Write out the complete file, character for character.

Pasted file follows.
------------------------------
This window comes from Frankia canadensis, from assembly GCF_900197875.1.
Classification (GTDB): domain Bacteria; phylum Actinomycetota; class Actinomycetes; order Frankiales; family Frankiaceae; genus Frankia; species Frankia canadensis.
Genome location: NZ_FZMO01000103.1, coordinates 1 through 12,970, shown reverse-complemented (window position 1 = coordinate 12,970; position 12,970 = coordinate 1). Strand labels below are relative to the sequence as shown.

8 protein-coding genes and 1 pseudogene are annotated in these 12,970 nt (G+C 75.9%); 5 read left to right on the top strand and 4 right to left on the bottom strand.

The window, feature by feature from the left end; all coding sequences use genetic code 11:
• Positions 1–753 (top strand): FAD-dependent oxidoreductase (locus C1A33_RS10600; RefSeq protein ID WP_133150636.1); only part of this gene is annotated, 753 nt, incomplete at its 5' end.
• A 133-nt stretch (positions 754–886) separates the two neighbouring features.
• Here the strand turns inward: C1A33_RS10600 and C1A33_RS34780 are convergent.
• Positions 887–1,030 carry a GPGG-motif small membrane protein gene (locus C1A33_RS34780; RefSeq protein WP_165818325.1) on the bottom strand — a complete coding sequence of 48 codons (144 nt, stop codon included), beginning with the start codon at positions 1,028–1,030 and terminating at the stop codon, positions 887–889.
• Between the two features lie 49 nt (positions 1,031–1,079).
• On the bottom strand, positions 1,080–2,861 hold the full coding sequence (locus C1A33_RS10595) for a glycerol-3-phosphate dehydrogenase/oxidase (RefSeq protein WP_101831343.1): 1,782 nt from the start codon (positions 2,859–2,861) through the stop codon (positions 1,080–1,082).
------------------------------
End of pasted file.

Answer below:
This window comes from Frankia canadensis, from assembly GCF_900197875.1.
Classification (GTDB): domain Bacteria; phylum Actinomycetota; class Actinomycetes; order Frankiales; family Frankiaceae; genus Frankia; species Frankia canadensis.
Genome location: NZ_FZMO01000103.1, coordinates 1 through 12,970, shown reverse-complemented (window position 1 = coordinate 12,970; position 12,970 = coordinate 1). Strand labels below are relative to the sequence as shown.

8 protein-coding genes and 1 pseudogene are annotated in these 12,970 nt (G+C 75.9%); 5 read left to right on the top strand and 4 right to left on the bottom strand.

The window, feature by feature from the left end; all coding sequences use genetic code 11:
• Positions 1–753 (top strand): FAD-dependent oxidoreductase (locus C1A33_RS10600; RefSeq protein ID WP_133150636.1); only part of this gene is annotated, 753 nt, incomplete at its 5' end.
• A 133-nt stretch (positions 754–886) separates the two neighbouring features.
• Here the strand turns inward: C1A33_RS10600 and C1A33_RS34780 are convergent.
• Positions 887–1,030 carry a GPGG-motif small membrane protein gene (locus C1A33_RS34780; RefSeq protein WP_165818325.1) on the bottom strand — a complete coding sequence of 48 codons (144 nt, stop codon included), beginning with the start codon at positions 1,028–1,030 and terminating at the stop codon, positions 887–889.
• Between the two features lie 49 nt (positions 1,031–1,079).
• On the bottom strand, positions 1,080–2,861 hold the full coding sequence (locus C1A33_RS10595) for a glycerol-3-phosphate dehydrogenase/oxidase (RefSeq protein WP_101831343.1): 1,782 nt from the start codon (positions 2,859–2,861) through the stop codon (positions 1,080–1,082).